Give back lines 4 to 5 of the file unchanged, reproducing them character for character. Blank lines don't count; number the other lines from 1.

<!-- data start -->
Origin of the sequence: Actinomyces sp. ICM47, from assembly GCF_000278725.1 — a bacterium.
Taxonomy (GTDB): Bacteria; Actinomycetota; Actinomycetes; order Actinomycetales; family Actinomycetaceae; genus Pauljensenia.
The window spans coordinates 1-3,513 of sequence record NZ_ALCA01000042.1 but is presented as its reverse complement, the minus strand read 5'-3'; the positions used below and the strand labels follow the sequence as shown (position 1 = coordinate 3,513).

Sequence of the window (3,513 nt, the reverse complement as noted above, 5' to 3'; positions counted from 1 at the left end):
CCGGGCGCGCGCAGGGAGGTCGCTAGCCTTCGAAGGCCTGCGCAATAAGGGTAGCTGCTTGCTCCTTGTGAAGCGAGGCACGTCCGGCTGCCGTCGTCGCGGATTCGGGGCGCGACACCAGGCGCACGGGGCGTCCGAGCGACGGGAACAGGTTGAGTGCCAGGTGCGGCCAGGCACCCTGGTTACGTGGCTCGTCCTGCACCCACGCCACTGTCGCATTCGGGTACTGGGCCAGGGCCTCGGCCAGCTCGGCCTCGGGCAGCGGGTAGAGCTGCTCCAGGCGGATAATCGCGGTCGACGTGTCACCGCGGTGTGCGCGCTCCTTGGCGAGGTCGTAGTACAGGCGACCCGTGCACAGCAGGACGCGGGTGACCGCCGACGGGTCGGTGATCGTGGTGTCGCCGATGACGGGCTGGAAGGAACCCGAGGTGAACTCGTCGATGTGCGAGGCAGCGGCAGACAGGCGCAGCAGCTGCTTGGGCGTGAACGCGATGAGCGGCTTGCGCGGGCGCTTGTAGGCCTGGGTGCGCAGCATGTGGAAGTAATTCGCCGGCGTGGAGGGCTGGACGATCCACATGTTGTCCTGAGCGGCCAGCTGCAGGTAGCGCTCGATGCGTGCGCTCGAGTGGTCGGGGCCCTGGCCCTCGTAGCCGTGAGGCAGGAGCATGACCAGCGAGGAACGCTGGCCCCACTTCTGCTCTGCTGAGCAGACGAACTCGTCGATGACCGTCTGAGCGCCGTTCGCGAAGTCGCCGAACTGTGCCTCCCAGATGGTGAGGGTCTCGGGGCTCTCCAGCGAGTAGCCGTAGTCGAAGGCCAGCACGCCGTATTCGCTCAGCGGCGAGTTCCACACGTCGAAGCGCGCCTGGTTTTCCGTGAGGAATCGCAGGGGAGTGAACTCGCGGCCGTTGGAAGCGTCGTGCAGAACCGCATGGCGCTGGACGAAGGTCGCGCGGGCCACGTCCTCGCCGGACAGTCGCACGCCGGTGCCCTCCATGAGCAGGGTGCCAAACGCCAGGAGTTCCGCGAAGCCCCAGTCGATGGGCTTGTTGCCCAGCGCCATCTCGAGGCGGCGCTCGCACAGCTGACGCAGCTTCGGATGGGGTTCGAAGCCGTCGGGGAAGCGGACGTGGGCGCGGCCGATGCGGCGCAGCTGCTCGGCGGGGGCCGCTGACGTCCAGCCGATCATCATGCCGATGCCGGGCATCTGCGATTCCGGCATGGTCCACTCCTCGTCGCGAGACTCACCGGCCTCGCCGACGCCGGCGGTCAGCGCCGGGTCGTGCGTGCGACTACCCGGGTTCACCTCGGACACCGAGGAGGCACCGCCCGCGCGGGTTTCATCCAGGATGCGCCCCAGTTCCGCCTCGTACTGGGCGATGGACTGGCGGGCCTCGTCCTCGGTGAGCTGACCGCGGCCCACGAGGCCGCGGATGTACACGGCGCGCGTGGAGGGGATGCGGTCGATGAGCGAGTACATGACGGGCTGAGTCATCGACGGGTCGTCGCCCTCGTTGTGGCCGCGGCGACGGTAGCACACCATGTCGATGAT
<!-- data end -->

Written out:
Sequence of the window (3,513 nt, the reverse complement as noted above, 5' to 3'; positions counted from 1 at the left end):
CCGGGCGCGCGCAGGGAGGTCGCTAGCCTTCGAAGGCCTGCGCAATAAGGGTAGCTGCTTGCTCCTTGTGAAGCGAGGCACGTCCGGCTGCCGTCGTCGCGGATTCGGGGCGCGACACCAGGCGCACGGGGCGTCCGAGCGACGGGAACAGGTTGAGTGCCAGGTGCGGCCAGGCACCCTGGTTACGTGGCTCGTCCTGCACCCACGCCACTGTCGCATTCGGGTACTGGGCCAGGGCCTCGGCCAGCTCGGCCTCGGGCAGCGGGTAGAGCTGCTCCAGGCGGATAATCGCGGTCGACGTGTCACCGCGGTGTGCGCGCTCCTTGGCGAGGTCGTAGTACAGGCGACCCGTGCACAGCAGGACGCGGGTGACCGCCGACGGGTCGGTGATCGTGGTGTCGCCGATGACGGGCTGGAAGGAACCCGAGGTGAACTCGTCGATGTGCGAGGCAGCGGCAGACAGGCGCAGCAGCTGCTTGGGCGTGAACGCGATGAGCGGCTTGCGCGGGCGCTTGTAGGCCTGGGTGCGCAGCATGTGGAAGTAATTCGCCGGCGTGGAGGGCTGGACGATCCACATGTTGTCCTGAGCGGCCAGCTGCAGGTAGCGCTCGATGCGTGCGCTCGAGTGGTCGGGGCCCTGGCCCTCGTAGCCGTGAGGCAGGAGCATGACCAGCGAGGAACGCTGGCCCCACTTCTGCTCTGCTGAGCAGACGAACTCGTCGATGACCGTCTGAGCGCCGTTCGCGAAGTCGCCGAACTGTGCCTCCCAGATGGTGAGGGTCTCGGGGCTCTCCAGCGAGTAGCCGTAGTCGAAGGCCAGCACGCCGTATTCGCTCAGCGGCGAGTTCCACACGTCGAAGCGCGCCTGGTTTTCCGTGAGGAATCGCAGGGGAGTGAACTCGCGGCCGTTGGAAGCGTCGTGCAGAACCGCATGGCGCTGGACGAAGGTCGCGCGGGCCACGTCCTCGCCGGACAGTCGCACGCCGGTGCCCTCCATGAGCAGGGTGCCAAACGCCAGGAGTTCCGCGAAGCCCCAGTCGATGGGCTTGTTGCCCAGCGCCATCTCGAGGCGGCGCTCGCACAGCTGACGCAGCTTCGGATGGGGTTCGAAGCCGTCGGGGAAGCGGACGTGGGCGCGGCCGATGCGGCGCAGCTGCTCGGCGGGGGCCGCTGACGTCCAGCCGATCATCATGCCGATGCCGGGCATCTGCGATTCCGGCATGGTCCACTCCTCGTCGCGAGACTCACCGGCCTCGCCGACGCCGGCGGTCAGCGCCGGGTCGTGCGTGCGACTACCCGGGTTCACCTCGGACACCGAGGAGGCACCGCCCGCGCGGGTTTCATCCAGGATGCGCCCCAGTTCCGCCTCGTACTGGGCGATGGACTGGCGGGCCTCGTCCTCGGTGAGCTGACCGCGGCCCACGAGGCCGCGGATGTACACGGCGCGCGTGGAGGGGATGCGGTCGATGAGCGAGTACATGACGGGCTGAGTCATCGACGGGTCGTCGCCCTCGTTGTGGCCGCGGCGACGGTAGCACACCATGTCGATGAT